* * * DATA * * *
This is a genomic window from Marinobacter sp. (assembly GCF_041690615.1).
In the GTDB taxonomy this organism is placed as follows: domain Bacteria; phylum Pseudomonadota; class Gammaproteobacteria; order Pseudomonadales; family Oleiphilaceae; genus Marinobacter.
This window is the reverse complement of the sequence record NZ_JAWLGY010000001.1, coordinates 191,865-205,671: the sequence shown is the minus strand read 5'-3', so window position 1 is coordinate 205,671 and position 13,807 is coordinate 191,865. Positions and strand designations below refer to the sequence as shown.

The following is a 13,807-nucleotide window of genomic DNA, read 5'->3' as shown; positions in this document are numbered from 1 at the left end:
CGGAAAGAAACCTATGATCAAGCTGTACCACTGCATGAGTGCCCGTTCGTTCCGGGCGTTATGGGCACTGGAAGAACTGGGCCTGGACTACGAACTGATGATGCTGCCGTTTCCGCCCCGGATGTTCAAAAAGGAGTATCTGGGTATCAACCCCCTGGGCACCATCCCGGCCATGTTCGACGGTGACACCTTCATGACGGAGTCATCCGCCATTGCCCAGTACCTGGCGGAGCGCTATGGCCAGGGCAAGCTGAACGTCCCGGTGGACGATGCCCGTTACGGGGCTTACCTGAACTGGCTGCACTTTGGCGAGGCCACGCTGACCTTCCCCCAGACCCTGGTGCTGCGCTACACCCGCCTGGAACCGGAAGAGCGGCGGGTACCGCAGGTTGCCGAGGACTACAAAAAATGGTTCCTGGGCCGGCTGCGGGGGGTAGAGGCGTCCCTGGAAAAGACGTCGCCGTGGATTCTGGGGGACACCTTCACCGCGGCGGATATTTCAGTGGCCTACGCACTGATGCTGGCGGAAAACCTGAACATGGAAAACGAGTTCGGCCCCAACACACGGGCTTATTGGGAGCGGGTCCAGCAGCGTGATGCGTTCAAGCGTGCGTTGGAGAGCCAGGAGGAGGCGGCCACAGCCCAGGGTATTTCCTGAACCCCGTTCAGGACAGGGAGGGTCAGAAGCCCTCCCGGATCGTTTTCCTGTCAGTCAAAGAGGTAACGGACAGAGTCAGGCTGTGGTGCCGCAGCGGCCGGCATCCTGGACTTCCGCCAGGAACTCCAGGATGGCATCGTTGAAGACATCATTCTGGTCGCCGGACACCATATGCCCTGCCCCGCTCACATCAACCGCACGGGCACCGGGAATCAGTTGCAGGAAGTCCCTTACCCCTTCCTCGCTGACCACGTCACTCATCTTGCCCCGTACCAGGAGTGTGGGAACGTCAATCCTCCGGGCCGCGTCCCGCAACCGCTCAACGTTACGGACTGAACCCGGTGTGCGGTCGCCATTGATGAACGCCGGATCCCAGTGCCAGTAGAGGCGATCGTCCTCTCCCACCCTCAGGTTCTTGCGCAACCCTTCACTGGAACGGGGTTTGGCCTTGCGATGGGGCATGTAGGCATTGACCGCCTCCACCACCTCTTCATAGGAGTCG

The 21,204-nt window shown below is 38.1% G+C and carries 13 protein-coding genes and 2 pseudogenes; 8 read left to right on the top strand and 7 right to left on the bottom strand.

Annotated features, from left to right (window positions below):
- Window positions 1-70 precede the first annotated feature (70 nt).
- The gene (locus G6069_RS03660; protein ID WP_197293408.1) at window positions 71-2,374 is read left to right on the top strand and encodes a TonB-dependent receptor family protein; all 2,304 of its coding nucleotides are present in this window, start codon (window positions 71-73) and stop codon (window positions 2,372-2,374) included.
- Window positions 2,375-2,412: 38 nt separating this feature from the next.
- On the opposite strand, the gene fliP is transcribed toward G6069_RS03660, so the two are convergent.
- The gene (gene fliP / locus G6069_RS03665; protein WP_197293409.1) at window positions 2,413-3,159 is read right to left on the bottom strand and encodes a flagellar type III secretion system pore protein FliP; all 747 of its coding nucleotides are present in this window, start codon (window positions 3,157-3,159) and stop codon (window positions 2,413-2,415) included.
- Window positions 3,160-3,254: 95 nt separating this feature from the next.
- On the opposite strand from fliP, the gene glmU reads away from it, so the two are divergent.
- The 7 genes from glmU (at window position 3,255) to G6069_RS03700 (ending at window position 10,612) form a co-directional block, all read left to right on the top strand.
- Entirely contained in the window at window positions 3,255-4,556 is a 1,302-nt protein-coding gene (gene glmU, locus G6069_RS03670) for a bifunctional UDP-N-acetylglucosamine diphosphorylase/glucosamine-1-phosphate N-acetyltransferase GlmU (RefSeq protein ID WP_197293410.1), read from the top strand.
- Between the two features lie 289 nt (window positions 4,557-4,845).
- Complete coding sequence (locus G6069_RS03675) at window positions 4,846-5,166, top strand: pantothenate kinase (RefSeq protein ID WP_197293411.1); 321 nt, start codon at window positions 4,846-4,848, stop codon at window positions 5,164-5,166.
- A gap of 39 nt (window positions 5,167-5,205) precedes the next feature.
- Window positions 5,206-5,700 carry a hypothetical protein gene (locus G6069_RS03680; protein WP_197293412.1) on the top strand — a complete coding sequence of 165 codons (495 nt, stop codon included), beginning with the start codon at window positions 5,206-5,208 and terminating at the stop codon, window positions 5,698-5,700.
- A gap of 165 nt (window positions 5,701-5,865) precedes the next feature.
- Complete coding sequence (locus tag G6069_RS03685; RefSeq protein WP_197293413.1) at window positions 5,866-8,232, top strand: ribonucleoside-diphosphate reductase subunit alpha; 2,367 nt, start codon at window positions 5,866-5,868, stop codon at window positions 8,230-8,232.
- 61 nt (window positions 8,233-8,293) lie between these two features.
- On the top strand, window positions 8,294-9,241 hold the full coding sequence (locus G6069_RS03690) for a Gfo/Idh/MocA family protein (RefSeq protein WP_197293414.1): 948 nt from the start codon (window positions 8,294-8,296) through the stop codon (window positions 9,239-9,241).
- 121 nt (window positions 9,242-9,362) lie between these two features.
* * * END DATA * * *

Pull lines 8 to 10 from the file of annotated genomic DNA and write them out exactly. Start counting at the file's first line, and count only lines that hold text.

- Window positions 1-70 precede the first annotated feature (70 nt).
- The gene (locus G6069_RS03660; protein ID WP_197293408.1) at window positions 71-2,374 is read left to right on the top strand and encodes a TonB-dependent receptor family protein; all 2,304 of its coding nucleotides are present in this window, start codon (window positions 71-73) and stop codon (window positions 2,372-2,374) included.
- Window positions 2,375-2,412: 38 nt separating this feature from the next.